Also agree with Michael re Ismailis. My favorite place to visit when I lived in Pakistan were the deep mountain Ismaili areas. It's the only place where I commonly talked to women out and about. Very different culturally from the Sunni Punjabis.

walter said...

"Irja = postponing"
Hmm..why is that not comforting?

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exhelodrvr1 said...

"Hundreds of millions" is just a fraction of Islam - that illustrates the problem pretty well.

Peter said...

"It is acceptable for Muslim nations to declare hudna, or truce, at times when the infidel nations are too powerful for open warfare to make sense."

Irja seems intimately related to hudna, at least historically. It's not so much about renouncing Islamic Supremacy as a "peace in our time" strategy; a long, indefinate truce that leads not to peace but to ultimate victory.

Of course, a hudna is limited to ten years; perhaps Irja is more durable. But absent a renunciation of the need for ultimate Islamic Supremacy, it's not going to be all that comforting to non-Muslims.

It is, however, certainly an improvement that the NYT is at least willing to host such a discussion.

BrianE said...

Interesting concept-- that people can engage in a religious practice and not even know they're engaged.

But perhaps not unique.

Jesus said that whoever isn't for Him is against Him.

From that I conclude that billions of people are working for Satan without even knowing it.

Sammy Finkelman said...

I don't think you can pick a religious philosophy for political reaosns - it is supposed to be correct, and not affected by this. So I don't think an argument lke this would work. And this is probably not necessary for Moslems to be non-violent.

If they want to do something, let tehm say they are Zionists.

Smilin' Jack said...

Irja = postponing (a basis, as described in the article, for "tolerant, noncoercive, pluralistic Islam — an Islamic liberalism")

Yechhh...it's the Unitarian Universalism of Muslemism. God hates squishes.

Sammy Finkelman said...

Bruce Hayden said... on 12/21/15,@ 7:31 PM

the "submission" that is the meaning of Islam does not fit well in the modern world. It is a good part of why so much of the Muslim world is stuck better than a millennium ago, and why there have apparently only been one Muslim Nobel Laureate in Physics, and two in Chemistry.

That also used to be true for Catholics. (passivity)

This does not make Islam a problem for oter people.

Contrast, of course, with the Jews, who have won over 170 Nobel Prizes, despite being maybe .2% of the population on this Earth,

We used to be close to 1%.

as contrasted with Muslims, who constitute approximately 100x as many people (about 20%). There has to be something really negative, in terms of dealing with the modern world, to have contributed so little to the modern world.

It also helps to have dictatorships, and disease. Freedom is really a pre-condition. And spare money. And a variety of spenders.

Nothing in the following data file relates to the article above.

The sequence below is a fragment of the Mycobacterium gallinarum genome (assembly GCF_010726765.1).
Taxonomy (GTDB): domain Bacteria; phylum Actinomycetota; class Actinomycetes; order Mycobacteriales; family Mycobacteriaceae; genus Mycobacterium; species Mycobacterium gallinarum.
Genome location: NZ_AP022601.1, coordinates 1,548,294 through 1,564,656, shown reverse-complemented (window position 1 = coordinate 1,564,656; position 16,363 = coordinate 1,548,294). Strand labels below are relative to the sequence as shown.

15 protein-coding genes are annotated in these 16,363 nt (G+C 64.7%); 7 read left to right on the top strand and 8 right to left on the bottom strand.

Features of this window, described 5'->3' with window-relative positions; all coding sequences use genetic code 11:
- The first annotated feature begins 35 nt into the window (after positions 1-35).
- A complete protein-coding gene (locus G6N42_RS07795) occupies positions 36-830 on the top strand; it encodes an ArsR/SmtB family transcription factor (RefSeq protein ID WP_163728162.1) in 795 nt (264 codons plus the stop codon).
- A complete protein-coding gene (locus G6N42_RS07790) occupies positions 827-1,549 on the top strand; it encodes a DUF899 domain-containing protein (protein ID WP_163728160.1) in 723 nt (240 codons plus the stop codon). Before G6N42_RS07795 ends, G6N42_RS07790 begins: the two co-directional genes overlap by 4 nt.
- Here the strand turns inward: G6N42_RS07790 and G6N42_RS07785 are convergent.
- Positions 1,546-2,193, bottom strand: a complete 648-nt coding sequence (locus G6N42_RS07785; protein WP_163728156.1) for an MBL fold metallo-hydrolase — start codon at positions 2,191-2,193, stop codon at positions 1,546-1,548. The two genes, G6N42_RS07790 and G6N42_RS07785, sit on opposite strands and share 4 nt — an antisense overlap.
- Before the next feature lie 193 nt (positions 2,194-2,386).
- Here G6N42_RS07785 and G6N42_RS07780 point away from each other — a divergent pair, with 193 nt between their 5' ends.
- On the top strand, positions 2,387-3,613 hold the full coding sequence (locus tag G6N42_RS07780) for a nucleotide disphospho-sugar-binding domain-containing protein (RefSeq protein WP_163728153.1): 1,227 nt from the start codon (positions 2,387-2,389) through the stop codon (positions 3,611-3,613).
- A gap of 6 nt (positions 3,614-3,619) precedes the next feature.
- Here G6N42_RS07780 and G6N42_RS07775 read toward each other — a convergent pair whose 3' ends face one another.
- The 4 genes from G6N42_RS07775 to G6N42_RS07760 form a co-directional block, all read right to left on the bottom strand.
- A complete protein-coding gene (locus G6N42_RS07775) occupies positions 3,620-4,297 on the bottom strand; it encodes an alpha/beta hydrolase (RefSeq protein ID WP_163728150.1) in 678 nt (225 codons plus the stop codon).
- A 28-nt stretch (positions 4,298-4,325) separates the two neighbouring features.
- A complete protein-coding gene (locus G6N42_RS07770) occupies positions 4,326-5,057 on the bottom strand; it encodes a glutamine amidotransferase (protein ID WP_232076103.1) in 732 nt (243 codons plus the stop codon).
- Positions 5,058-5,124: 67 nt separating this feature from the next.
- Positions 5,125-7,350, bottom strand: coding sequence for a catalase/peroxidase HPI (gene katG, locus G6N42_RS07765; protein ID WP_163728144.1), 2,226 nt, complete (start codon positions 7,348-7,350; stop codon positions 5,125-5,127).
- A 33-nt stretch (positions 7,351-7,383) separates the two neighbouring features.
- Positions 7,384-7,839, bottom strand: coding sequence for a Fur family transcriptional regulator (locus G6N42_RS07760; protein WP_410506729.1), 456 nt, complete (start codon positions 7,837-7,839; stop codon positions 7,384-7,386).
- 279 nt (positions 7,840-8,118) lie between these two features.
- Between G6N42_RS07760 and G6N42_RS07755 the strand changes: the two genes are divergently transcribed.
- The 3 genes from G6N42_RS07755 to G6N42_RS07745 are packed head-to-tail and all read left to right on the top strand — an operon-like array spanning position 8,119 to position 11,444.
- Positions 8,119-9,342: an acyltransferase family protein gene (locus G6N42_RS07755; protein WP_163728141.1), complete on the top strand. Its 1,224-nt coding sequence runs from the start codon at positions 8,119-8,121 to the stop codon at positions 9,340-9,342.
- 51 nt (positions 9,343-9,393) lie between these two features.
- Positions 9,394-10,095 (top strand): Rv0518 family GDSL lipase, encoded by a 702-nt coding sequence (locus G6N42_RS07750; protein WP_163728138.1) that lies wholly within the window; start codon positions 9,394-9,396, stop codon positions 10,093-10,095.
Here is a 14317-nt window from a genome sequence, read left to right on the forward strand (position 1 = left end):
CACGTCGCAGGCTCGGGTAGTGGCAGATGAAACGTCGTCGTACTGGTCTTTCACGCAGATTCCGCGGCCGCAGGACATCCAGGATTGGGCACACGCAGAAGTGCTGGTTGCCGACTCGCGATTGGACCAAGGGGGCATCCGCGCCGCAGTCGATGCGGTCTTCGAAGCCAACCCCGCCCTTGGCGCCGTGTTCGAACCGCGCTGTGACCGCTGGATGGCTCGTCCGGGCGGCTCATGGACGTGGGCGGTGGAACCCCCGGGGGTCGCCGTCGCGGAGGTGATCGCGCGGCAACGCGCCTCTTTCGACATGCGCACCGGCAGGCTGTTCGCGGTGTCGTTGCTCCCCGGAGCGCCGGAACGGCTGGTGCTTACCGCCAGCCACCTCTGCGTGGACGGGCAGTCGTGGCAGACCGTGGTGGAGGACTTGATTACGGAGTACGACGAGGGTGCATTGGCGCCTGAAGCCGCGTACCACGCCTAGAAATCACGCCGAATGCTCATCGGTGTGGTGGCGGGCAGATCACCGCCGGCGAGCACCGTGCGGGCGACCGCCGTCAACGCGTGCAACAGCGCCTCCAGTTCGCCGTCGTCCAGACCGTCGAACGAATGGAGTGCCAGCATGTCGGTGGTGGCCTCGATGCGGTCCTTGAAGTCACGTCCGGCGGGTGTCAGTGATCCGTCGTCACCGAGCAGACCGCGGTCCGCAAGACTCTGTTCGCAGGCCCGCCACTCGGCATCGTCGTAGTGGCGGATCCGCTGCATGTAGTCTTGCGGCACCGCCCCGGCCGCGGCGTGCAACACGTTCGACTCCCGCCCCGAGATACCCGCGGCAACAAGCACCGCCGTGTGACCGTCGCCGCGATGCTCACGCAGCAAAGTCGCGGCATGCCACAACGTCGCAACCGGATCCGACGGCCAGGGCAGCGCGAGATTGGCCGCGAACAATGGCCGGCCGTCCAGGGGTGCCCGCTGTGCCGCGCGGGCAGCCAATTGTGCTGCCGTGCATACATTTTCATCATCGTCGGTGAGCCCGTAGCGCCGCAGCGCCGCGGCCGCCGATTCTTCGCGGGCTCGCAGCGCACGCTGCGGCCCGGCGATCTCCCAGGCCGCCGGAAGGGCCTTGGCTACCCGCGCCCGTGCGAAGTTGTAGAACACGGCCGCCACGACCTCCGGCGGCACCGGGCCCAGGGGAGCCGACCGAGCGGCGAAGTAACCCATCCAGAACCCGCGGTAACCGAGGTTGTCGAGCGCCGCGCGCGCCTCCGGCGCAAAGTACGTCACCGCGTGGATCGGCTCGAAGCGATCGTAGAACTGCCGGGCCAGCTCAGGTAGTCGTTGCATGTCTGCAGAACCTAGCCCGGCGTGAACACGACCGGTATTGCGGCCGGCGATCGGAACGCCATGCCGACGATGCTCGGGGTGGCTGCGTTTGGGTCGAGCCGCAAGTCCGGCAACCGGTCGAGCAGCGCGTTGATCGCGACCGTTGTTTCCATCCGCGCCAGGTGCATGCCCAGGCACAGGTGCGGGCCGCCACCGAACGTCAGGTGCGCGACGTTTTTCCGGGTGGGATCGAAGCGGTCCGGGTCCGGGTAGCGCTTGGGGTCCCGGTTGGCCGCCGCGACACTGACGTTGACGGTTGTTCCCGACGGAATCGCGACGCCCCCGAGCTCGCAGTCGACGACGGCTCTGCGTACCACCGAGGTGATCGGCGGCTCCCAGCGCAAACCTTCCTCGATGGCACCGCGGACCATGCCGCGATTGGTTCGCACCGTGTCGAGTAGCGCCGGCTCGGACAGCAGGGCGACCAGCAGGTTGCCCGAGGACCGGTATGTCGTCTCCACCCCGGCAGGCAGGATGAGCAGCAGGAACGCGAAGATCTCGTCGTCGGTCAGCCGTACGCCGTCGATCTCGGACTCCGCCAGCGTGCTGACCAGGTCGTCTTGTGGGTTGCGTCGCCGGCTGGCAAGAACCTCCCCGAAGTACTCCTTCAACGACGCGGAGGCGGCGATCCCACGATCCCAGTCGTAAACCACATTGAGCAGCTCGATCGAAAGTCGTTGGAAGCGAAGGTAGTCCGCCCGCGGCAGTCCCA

The lack of intercovertiability of money afetr World War I is also a factor - the geographical sprread of technologocal development realy slowed down after 1914. There are a few exceptions to frozen development, mainly on the eastern periphery of Asia after World War II, particularly 1960.

khematite said...

Blogger BrianE said...
Jesus said that whoever isn't for Him is against Him.

Yes, that's what he says in Matthew 12:30

But then in Luke 9:50, he says:

"Forbid him not: for he that is not against us is for us."

Take your pick.

ussmidway said...

The radical islamists need to be taken down by exposing their "leaders" to intense, unrelenting ridicule and shaming. They preen as though they are some kind of role models for devout muslims, and yet many of them are involved in graft and sexual deviancy. Between the NSA and the Israelis, I bet we could put together some wickedly embarrassing YouTube videos of these ISIS guys visiting hookers, making large cash deposits in Switzerland and Dubai, screwing little slave boys they keep in captivity, drinking like fish, etc... Muslim males from the madressas, raised away from females and indoctrinated to see them as property, are all messed-up when it comes to sexuality, and they would be mortified to have their true selves shared with the world. These muslim leaders are TOTAL hypocrites and if their followers knew how "impure" they really were, we could ignite a firestorm inside their ranks. Exposing them to this kind of global, public humiliation would rock their world.

If only we had a national command authority that was willing to take them on in this realm, where they are hugely vulnerable, we could make some progress in the propaganda war we are now actively trying to lose. Too bad we have a guy in the White House whose approach requires we express admiration for Islam at every opportunity, so he will send Americans to die rather than expose these Imams to public ridicule.

Postponement is an interesting idea, but it does not ignite the kind of fire I am talking about starting inside radical Islam.

Sammy Finkelman said...

David Begley said...

The West must both contain and disassociate itself from Islam. Let's start with a tariff on OPEC oil that would drive North American energy independence.